In this post, I tried to briefly answer the question that keeps recurring about police efforts to search cell phones when they arrest people: "What if you need a passcode to enter your cellphone and refuse to provide it to the police to search the phone?"
A new law review article on this issue by Professor Adam Gershowitz of the University of Houston was brought to my attention. Gershowitz is one of the first to study the unique legal implications of smartphones. Way back in 2008, he examined the search incident to arrest doctrine and cell iPhones and asked, “What happens . . . when the arrestee is carrying an iPhone in his pocket? May the police search the iPhone's call history, cell phone contacts, e-mails, pictures, movies, calendar entries and, perhaps most significantly, the browsing history from recent internet use?” His answer was yes. (My answer, two years later, was maybe no.)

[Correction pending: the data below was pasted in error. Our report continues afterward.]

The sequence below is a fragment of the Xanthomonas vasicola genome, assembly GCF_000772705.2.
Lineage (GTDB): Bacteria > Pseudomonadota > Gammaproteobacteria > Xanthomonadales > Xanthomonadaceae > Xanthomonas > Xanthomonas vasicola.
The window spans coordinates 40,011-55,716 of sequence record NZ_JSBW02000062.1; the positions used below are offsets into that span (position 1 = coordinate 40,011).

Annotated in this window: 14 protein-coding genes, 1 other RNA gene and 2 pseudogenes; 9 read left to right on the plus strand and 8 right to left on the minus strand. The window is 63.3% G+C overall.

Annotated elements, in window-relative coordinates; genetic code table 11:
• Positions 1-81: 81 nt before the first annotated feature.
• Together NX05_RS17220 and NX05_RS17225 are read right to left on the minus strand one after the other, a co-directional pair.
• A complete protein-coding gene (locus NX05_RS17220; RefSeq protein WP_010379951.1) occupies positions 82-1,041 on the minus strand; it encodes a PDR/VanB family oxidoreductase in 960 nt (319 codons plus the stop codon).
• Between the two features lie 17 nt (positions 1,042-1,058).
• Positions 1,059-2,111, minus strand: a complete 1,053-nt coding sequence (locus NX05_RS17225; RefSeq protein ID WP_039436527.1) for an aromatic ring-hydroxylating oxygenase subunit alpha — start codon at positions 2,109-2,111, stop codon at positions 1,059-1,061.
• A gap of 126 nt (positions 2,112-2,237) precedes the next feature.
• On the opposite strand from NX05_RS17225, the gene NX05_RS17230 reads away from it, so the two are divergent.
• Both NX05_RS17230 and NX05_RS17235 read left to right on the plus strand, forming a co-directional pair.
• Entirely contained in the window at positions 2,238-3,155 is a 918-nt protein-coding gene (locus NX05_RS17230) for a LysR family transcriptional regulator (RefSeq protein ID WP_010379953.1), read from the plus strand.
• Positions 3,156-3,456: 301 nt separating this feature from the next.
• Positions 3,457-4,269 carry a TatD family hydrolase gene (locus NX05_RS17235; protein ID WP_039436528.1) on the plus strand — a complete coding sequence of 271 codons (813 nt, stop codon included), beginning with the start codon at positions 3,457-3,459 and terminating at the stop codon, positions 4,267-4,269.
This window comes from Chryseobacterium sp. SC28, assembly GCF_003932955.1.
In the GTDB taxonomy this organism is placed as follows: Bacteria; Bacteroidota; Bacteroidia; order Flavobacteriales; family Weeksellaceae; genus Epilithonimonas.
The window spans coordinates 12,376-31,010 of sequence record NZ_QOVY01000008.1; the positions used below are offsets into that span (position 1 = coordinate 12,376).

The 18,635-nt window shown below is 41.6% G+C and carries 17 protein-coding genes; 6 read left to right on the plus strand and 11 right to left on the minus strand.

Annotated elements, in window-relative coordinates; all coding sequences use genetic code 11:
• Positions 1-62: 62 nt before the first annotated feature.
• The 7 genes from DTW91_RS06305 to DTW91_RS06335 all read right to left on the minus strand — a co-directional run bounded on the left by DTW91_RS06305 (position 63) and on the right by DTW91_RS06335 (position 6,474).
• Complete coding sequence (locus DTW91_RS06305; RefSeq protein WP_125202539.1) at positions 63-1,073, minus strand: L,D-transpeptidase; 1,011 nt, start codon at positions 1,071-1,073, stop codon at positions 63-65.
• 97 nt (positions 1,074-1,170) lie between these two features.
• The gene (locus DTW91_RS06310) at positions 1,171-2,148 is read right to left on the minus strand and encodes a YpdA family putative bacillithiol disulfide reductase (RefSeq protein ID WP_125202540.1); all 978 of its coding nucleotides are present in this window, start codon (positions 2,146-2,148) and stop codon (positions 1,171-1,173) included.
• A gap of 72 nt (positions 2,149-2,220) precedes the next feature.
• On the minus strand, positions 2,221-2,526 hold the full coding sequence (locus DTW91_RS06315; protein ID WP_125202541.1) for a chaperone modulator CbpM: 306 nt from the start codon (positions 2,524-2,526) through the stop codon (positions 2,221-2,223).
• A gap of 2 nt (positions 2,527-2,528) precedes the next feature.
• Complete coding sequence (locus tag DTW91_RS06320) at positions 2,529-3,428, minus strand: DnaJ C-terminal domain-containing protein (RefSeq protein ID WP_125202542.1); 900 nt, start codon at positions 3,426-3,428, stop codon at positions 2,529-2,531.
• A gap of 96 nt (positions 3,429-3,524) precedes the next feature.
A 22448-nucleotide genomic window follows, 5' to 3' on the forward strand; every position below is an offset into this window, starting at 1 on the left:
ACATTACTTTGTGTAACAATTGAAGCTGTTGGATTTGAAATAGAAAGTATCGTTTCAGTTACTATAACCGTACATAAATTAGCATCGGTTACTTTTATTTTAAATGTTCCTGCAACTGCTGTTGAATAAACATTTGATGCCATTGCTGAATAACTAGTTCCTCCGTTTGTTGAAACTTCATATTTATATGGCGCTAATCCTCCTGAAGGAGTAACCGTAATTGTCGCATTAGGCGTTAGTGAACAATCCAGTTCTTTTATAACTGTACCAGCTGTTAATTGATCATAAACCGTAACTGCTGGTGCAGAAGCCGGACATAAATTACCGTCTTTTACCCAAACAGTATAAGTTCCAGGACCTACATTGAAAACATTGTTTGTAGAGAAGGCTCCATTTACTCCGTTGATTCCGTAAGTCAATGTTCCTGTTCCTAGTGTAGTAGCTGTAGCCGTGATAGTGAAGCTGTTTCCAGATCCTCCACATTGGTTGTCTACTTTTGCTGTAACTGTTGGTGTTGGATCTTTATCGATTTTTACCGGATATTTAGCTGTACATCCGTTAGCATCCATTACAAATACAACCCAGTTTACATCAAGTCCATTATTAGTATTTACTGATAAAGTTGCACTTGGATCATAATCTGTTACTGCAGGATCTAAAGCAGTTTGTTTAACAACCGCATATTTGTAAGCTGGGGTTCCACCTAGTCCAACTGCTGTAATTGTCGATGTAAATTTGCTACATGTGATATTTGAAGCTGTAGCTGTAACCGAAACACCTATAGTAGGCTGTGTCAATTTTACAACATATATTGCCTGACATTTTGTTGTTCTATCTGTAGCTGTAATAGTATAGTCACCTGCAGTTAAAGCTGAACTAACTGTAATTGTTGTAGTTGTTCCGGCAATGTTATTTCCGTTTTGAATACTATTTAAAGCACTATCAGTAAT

Gershowitz’s new article is titled: “Password Protected? Can a Password Save Your Cell Phone From the Search Incident to Arrest Doctrine? It will be published in the Iowa Law Review, and is available online here.
In this article, Gershowitz argues that an arrestee to disclose his password is a statement covered by the Fifth Amendment right to remain silent. This is because knowledge of the password can demonstrate control and possession of the electronic device.